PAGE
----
Thyssenkrupp Power Vacuum Is Just the Start of the Breakup Fight
(Bloomberg) -- It’s not often that the Catholic church intervenes in a German corporate crisis, but Thyssenkrupp AG isn’t just any company.
The embattled industrial icon is part of Germany’s heart and soul. And so Bishop Franz-Josef Overbeck defended the conglomerate as activist investors led by Elliott Management Corp. and Cevian Capital AB seek to render it asunder, calling their efforts “unethical.”
Amid one of the biggest challenges in the group’s 207-year history, Thyssenkrupp has garnered support not only from the Catholic church, but also labor unions, local politicians and even Chancellor Angela Merkel. Such backing reflects the complexity that Elliott and Cevian still face, even after scoring a major victory with the shock ouster of Chief Executive Officer Heinrich Hiesinger and Chairman Ulrich Lehner this month.
To fill the posts, headhunters need to find candidates that can win a consensus among Thyssenkrupp’s diverse power players, which includes a foundation set up by descendants of the founders that up to now has defended the status quo. The candidates also need to play nice with labor leaders, win over impatient investors and navigate a company with operations spanning steel, submarines and elevators -- most of which underperform their peers.
There’s also an urgency to get results. Thyssenkrupp burned through 758 million euros ($889 million) last year, the fifth time it posted negative cash flow since 2011, when Hiesinger took charge. The stock has lost 27 percent of its value over the past seven years, while the DAX Index surged 74 percent. As industrial peer Siemens AG successfully implements an overhaul that includes spinning off various entities, Thyssenkrupp’s vague turnaround plans made it ripe for attack.
Merkel called for Thyssenkrupp, which employs 60,000 people in Germany, to remain “as broadly based as possible.” The defense stems from the company’s role in helping establish Germany as an industrial powerhouse.
“A breakup of Thyssenkrupp would create too many losers and too few winners,” Bishop Overbeck, who preaches at the Gothic cathedral in the company’s hometown of Essen, said last Friday in a rare public foray into corporate strategy.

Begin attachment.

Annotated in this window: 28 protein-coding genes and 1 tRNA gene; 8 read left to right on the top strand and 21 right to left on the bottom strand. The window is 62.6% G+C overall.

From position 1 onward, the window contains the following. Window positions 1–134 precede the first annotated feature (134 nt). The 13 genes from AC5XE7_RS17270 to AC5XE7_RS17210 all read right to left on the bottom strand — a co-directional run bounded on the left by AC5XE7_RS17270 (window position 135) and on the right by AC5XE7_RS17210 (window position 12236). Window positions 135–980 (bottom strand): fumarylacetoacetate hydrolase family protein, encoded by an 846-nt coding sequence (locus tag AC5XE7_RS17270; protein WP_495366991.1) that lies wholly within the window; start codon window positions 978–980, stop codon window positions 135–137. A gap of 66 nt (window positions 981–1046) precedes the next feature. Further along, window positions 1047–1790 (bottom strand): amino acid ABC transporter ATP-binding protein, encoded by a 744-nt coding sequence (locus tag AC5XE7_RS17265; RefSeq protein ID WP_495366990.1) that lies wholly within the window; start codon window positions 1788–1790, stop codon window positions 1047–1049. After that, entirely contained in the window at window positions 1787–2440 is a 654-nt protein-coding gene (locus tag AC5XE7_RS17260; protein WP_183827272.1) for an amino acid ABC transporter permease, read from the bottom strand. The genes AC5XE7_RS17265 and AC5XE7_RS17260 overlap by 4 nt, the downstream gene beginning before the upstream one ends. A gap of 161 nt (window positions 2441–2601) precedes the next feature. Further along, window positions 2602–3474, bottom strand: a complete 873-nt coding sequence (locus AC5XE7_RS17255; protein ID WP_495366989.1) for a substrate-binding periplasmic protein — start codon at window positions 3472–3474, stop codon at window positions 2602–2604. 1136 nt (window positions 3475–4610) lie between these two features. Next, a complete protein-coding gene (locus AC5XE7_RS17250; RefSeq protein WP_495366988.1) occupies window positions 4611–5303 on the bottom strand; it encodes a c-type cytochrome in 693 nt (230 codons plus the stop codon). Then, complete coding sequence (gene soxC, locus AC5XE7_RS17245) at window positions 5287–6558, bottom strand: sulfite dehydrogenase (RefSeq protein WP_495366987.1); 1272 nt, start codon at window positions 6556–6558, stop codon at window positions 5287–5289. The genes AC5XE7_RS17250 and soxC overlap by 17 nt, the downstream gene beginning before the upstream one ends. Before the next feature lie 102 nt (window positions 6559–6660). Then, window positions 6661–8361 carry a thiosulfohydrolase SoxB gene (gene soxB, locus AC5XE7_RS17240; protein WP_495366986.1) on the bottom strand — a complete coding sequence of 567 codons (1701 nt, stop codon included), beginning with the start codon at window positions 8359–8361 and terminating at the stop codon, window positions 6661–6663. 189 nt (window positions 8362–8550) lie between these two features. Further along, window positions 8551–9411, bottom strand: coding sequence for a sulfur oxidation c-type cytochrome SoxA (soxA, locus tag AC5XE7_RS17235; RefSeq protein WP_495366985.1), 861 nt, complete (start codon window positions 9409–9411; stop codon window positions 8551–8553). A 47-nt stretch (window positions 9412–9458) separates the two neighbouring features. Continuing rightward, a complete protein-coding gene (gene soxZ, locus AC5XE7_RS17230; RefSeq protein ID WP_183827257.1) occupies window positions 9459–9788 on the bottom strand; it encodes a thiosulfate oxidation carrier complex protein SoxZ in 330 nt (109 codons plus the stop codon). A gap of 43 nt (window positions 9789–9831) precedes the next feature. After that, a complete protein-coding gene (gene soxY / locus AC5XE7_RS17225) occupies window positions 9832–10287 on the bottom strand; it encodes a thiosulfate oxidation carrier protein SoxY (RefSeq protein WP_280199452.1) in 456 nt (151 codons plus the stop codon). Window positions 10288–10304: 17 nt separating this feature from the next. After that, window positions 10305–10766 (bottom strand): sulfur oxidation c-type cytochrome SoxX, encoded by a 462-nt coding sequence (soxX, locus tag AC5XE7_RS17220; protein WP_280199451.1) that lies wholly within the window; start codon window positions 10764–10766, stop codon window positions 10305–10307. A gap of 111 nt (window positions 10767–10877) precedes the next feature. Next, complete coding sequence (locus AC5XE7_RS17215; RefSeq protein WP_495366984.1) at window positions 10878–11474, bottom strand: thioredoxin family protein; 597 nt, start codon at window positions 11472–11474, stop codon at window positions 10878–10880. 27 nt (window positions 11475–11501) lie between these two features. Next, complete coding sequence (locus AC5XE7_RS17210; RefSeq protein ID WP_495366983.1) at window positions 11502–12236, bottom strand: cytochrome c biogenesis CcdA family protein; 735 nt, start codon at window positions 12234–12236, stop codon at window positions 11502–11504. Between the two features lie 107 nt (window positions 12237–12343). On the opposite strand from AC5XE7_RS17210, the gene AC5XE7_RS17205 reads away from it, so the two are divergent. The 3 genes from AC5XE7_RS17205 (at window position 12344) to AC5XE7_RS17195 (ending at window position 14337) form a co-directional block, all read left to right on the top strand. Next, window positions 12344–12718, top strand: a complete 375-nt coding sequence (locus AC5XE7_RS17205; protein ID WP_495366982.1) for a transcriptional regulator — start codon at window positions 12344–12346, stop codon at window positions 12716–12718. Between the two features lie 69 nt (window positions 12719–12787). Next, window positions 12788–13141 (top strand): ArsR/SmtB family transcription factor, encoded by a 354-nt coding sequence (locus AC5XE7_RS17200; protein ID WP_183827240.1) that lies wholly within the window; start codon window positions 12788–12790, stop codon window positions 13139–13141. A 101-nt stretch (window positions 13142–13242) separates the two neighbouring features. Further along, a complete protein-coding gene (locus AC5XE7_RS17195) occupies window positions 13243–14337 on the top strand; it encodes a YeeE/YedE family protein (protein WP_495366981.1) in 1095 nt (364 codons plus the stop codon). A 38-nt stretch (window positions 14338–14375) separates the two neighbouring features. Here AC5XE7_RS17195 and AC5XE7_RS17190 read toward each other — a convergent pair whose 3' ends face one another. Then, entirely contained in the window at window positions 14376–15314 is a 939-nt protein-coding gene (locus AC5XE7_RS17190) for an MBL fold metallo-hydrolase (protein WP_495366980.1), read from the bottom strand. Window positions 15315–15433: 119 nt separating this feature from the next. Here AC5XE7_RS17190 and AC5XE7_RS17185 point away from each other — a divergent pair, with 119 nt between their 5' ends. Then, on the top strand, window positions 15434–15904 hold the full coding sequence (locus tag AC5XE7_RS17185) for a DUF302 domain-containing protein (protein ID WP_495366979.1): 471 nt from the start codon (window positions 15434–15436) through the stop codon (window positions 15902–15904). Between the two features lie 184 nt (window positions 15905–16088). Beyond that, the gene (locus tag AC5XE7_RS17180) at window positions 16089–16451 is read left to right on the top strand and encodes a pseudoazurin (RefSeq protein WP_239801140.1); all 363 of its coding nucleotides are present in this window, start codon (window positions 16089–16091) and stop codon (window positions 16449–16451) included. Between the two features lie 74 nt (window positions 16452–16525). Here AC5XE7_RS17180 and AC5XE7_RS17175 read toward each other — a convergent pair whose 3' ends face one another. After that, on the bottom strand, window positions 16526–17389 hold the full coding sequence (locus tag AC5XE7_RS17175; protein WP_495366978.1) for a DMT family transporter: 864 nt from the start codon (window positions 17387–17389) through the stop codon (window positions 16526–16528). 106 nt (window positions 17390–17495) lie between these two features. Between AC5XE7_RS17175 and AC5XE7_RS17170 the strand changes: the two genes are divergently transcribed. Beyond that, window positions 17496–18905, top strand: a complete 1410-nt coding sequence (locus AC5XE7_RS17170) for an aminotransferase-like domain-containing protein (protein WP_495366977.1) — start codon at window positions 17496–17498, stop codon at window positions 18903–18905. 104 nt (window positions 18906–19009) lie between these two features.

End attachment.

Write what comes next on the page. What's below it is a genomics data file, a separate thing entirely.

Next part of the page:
There’s also structural hurdles to a carve-up. Thyssenkrupp’s largest shareholder is the Alfried Krupp von Bohlen und Halbach Foundation, which owns a 21 percent stake and is committed in its mission statement to defend the company’s “unity.”
That creates a natural alliance with employees, who occupy half the seats on the supervisory board as in other big German companies. Labor representatives are not keen on strategies that favor shareholder value over job security. Combined, the two could scuttle aggressive moves.
The sudden shakeup at Thyssenkrupp -- coming just weeks after Bloomberg reported on Elliott building a stake -- reflects deeper issues with corporate Germany’s traditional approach to decision-making. This requires executives to reach a consensus with labor unions and shareholders before moving ahead. While it helped in rebuilding from the ashes of World War II, German companies have been caught flat-footed in the fast-paced era of globalization and digital technologies.
“This problem in German corporate governance goes back years, but has become much worse and obvious since the 2008 financial crisis,” said Harold James, a professor of economic history at Princeton University. “Thyssenkrupp exemplifies it.”
When global steel prices started collapsing in 2011 due to oversupply from China, Thyssenkrupp struggled to adjust. While ArcelorMittal, South Korea’s Posco and U.S. Steel Corp. responded with stinging job cuts, the German manufacturer’s workforce remained broadly unchanged at around 30,000 people amid fierce union opposition.
“Despite cost pressure, it is always our concern to implement cost-cutting measures in a responsible and socially acceptable manner,” Thyssenkrupp said in response to Bloomberg questions, declining to comment on internal discussions and the search for new leadership. Elliott and Cevian also declined to comment.
With layoffs all but ruled out, Hiesinger shifted gears and sought a joint venture with India’s Tata Steel Ltd. Negotiations were characteristically slow. By the time the deal was finally ready to be consummated, the balance had shifted in the German company’s favor.
Pressure had already spilled over to Lehner. At a board meeting in the company’s cube-shaped headquarters days before the CEO’s departure, a power clash erupted between Lehner and fellow board member Ursula Gather, said the people, who asked not to be identified discussing closed-door meetings.
The influential representative of the Krupp foundation, the traditional guarantor of boardroom order, challenged Lehner’s authority by calling on the company to reconsider the Tata deal and pursue other options. That left Lehner, a Germany Inc. veteran, with little support after previously blasting Elliott and Cevian in an interview with Die Zeit newspaper as “locust” investors whose methods resembled “psychological terror.”
The first step for the company to move ahead is filling the power vacuum as soon as possible. Then the difficult task of defining a strategy starts, which could stoke fresh tensions.
“After the recent turmoil, Thyssenkrupp now needs to get into calmer waters and work on improving its performance,” said Ingo Speich, a fund manager at Union Investment.
©2018 Bloomberg L.P.